Lawrence Booth's second outing as editor shows `the bible' is in capable hands and is the usual high standard you expect (could it be anything but?), containing everything you expect, including something unique (as far as I'm aware). In last years Almanack, readers were asked to submit a piece for inclusion this season and that honour (from 100 entrants, all of whom are name checked) goes to Brian Carpenter, who is given a page for a piece about South Africa. In their wisdom, the competition is to continue next year.

The rest is what you envisage and this can only be given five stars for one reason: you will only buy it if you're a cricket fanatic, and you will never be disappointed. Actually, there is one disappointment for me and it's a continuing gripe of mine; why isn't Wisden published before the start of the domestic season. It's only a matter of ten days or so, so I'm sure it can be done.

Right, I'm off to email the Editor about it.
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on 22 May 2013
I had never heard of these books but after googling 'gifts for cricket fans' as I was stuck for a Birthday present I bought this one. It is amazing- it contains loads of reviews, accounts and stories about important cricket events and it's all really well written. I agree the font may be a little small for some, but myself and the guy I bought it for found it fine, and if it was much bigger the book would have to be massive to fit in all the great stuff! It's presented really nicely too.
Was also chuffed to find andy321 selling it for just £30 so placed an order with him. It arrived really quickly and he was kind enough to send an email himself when it was dispatched, in addition to the amazon.com one. There are a couple of tiny bits of damage to the cover, which was a little disappointing, but the person I gave it to didn't notice, and for such a bargain price I can't complain much.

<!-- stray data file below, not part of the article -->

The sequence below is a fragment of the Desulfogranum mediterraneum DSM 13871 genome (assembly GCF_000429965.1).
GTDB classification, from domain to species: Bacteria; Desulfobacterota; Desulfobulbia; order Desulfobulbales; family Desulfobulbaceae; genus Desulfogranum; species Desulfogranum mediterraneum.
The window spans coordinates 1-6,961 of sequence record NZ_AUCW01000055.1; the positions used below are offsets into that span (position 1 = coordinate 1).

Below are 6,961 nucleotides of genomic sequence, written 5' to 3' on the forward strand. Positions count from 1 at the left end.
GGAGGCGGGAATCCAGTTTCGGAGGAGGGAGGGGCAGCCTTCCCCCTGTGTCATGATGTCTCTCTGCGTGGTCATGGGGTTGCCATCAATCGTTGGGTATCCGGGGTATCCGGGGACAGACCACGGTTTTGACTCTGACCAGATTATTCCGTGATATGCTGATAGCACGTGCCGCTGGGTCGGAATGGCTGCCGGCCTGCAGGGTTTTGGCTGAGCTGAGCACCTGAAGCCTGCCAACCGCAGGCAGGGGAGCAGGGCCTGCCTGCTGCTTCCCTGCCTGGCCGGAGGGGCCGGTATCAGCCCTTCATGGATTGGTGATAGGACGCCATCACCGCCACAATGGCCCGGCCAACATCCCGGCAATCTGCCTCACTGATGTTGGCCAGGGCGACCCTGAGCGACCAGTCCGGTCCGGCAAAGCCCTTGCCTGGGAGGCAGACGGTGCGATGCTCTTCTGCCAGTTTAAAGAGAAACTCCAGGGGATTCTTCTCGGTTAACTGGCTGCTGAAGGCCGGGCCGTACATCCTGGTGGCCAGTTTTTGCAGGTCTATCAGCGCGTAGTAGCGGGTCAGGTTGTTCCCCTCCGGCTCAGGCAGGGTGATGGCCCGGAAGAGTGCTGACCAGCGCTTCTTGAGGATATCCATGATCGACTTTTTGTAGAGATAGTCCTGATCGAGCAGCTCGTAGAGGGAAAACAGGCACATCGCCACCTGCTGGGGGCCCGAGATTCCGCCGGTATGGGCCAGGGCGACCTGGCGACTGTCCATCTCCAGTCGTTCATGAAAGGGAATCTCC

A must buy for any cricket fans.
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on 12 November 2013
While many people wish for different things from the bible ; wisden is no different. The strength of this annual it covers so many areas in good detail and meets most needs. Like the bible if you want to study in greater depth you need to go to the source. For most people the answers are in the book
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on 16 July 2013
It was good, easy to follow, plenty of interesting articles. It had plenty of international cricket coverage, plus domestic, would like to see minor counties cricket coverage a bit more.
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on 10 June 2013
I purchased this book as a birthday present for a relative who is a very keen follower of the sport. I have to admit that I know very little about cricket, but I can say that the book is well laid out with plenty of illustrations and loads of data for the fanatic. A good long read (approx 1500 pages) to keep most occupied for a long time! The book was delivered well before the estimated time and arrived well packaged and in perfect condition, to be recommended for the most ardent cricket fans.
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on 18 December 2013
Got this during the Black Friday week as a Christmas present for my husband. It was reduced to £17.50 from £35, which was greatly reduced already from £50. I would never have paid £50 for it, but I know my husband probably would have done, so I'm happy. I have to be honest and say I don't get the point of Wisden (I am soooo sorry to all the cricket fans out there), but I know it really is a must for any self-respecting cricketer.
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on 3 July 2013
The product, of course, is as I'd expect. The book arrived speedily. My only real quibble is that the packing was not quite tight enough and so movement of the book caused some minor damage (folding over of page corners and a small tear to the dust jacket). The recipient of the gift did not feel he wanted it replaced, but there is a salutary lesson to be learned here about tightening the pack before posting.
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on 20 May 2013
Each year since 1970, Wisden Cricketers' Almanack has been an essential purpose. It evolves as the game evolves and never fails to deliver. There is little point in giving a detailed review as most people know what to expect. Highlights of this year's edition are mostly related to the 150th anniversary. The 5 Cricketers of the early years prior to it becoming an annual feature was particularly interesting.